YEREVAN (Azatutyun.am)—The foreign ministers of Armenia and India pledged to deepen relations between the two countries sharing common geopolitical interests after holding talks on Wednesday for the second time in a month.
Foreign Minister Ararat Mirzoyan said he and his Indian counterpart Subrahmanyam Jaishankar reached “concrete agreements” to that effect during the talks held in Yerevan. He also reaffirmed Armenia’s support for India in its long-running dispute with Pakistan and praised New Delhi’s “principled” position on the Nagorno-Karabakh conflict.
Pakistan staunchly supports Azerbaijan in that conflict, refusing to not only establish diplomatic relations with Armenia but also formally recognize it. Islamabad underscored that support during last year’s Armenian-Azerbaijani war over Karabakh. But it denied claims that Pakistani soldiers participated in the six-week war on the Azerbaijani side.
Pakistani troops regularly take part in joint military exercises held by Azerbaijan and Turkey.
By contrast, India has backed international efforts to settle the Karabakh conflict spearheaded by the United States, Russia and France. It has also effectively sided with Armenia in an Armenian-Azerbaijani border dispute that broke out in May this year. In a statement issued at the time, the Indian Foreign Ministry called on Baku to “pull back forces immediately and cease any further provocation.”
Mirzoyan recalled and hailed that statement during his joint news conference with Jaishankar. “For our part, we reaffirm our position in terms of supporting India on the Jammu and Kashmir issue,” he said.
Mirzoyan stressed that forging closer ties with India is one of Armenia’s foreign policy priorities. “We need to take joint steps to elevate our relations in the political, economic, military and cultural fields to a new level,” he said.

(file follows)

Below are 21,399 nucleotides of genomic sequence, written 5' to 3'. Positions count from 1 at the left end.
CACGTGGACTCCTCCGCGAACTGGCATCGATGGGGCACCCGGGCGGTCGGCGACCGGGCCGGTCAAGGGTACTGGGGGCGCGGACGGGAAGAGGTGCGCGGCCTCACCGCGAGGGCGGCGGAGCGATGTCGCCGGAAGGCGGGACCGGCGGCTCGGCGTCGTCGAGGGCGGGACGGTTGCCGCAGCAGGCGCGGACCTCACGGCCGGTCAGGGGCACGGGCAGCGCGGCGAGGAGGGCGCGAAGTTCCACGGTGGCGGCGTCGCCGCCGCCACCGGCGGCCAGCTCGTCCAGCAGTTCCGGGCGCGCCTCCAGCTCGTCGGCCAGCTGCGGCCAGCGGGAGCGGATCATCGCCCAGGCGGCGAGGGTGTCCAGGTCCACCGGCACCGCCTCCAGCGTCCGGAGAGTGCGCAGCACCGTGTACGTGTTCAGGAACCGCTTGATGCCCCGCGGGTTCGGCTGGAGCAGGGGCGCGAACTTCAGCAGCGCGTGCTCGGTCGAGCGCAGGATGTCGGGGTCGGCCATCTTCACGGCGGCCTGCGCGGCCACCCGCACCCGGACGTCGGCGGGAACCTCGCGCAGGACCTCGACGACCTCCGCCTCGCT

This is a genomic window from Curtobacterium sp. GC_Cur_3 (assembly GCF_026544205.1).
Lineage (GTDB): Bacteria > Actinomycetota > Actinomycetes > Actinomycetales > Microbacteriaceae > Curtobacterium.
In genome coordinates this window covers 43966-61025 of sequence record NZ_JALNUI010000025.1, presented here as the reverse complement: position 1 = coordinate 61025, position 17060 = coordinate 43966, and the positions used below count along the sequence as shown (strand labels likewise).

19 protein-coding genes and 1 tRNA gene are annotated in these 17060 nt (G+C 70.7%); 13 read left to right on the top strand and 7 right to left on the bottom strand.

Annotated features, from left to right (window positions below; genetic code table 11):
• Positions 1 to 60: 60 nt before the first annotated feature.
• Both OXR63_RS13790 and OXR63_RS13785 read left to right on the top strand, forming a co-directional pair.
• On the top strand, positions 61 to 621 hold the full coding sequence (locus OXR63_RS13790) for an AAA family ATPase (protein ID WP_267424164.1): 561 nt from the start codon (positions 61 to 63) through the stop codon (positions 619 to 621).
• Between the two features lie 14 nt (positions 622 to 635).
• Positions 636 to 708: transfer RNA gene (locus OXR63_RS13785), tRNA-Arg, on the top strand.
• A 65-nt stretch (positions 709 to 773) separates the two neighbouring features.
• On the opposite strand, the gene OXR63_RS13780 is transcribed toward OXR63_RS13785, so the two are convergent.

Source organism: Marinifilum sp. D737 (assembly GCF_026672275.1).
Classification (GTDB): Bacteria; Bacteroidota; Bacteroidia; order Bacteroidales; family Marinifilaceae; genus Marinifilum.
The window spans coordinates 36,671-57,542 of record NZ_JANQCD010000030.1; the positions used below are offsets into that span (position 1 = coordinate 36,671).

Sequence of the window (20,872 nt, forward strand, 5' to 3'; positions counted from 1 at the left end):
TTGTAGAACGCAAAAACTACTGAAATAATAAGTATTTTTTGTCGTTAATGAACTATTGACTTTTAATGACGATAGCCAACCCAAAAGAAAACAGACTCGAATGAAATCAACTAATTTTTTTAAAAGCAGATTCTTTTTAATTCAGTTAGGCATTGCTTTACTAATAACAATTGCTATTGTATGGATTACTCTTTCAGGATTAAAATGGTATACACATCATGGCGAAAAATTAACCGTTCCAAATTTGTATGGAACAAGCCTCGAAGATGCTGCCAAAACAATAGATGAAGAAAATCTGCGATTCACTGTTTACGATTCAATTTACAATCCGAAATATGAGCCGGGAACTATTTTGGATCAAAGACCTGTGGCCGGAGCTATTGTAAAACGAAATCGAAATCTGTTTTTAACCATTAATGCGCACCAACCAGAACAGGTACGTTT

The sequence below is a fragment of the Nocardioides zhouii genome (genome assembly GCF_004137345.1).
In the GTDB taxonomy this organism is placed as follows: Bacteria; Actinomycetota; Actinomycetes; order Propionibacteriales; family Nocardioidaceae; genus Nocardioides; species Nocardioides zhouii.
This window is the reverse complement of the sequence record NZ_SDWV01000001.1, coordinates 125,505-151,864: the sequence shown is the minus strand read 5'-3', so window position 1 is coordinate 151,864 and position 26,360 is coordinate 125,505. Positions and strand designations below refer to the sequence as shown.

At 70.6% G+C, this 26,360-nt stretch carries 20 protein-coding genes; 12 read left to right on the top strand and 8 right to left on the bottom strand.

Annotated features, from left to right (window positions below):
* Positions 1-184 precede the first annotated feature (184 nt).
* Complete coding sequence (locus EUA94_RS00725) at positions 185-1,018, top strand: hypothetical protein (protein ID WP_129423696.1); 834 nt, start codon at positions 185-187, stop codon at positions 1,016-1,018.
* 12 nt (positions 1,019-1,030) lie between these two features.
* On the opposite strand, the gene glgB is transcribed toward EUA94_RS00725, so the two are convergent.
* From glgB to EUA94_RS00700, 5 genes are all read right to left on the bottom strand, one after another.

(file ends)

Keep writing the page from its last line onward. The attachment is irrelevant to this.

Prime Minister Nikol Pashinyan echoed that statement when he met with Jaishankar later in the day.
“We not only express readiness but also have concrete ideas and proposals regarding what we should cooperate [with India] on,” he said.
Jaishankar, who is the first Indian foreign minister to ever visit Armenia, told reporters that he and Mirzoyan approved a “roadmap for future cooperation and mutual visits at different levels.” He singled out closer economic ties between the two nations whose bilateral trade was worth only $128 million last year.
In that regard, both ministers, who previously met in Tajikistan on September 16, stressed the importance of establishing an Armenian-Indian transport link passing through Iran and its Chabahar cargo port in particular.
India has built and operates two terminals at the Gulf of Oman port to bypass Pakistan in cargo traffic with Iran, Afghanistan and central Asian countries.
New Delhi has also proposed Chabahar’s inclusion in the International North-South Transport Corridor (INSTC) project initiated by Russia, Iran and India in 2000. The project envisages a 7,200-kilometer-long network of maritime and terrestrial routes stretching from Mumbai to Moscow.
“We support using the Chabahar port and other initiatives that would expand links between our two countries,” said Jaishankar.
Mirzoyan said the Iranian port could be used for cargo shipments to not only Armenia but also neighboring Georgia and further north, to Russia and even Europe. He said Armenia and Iran are planning to sign an agreement on such freight transport.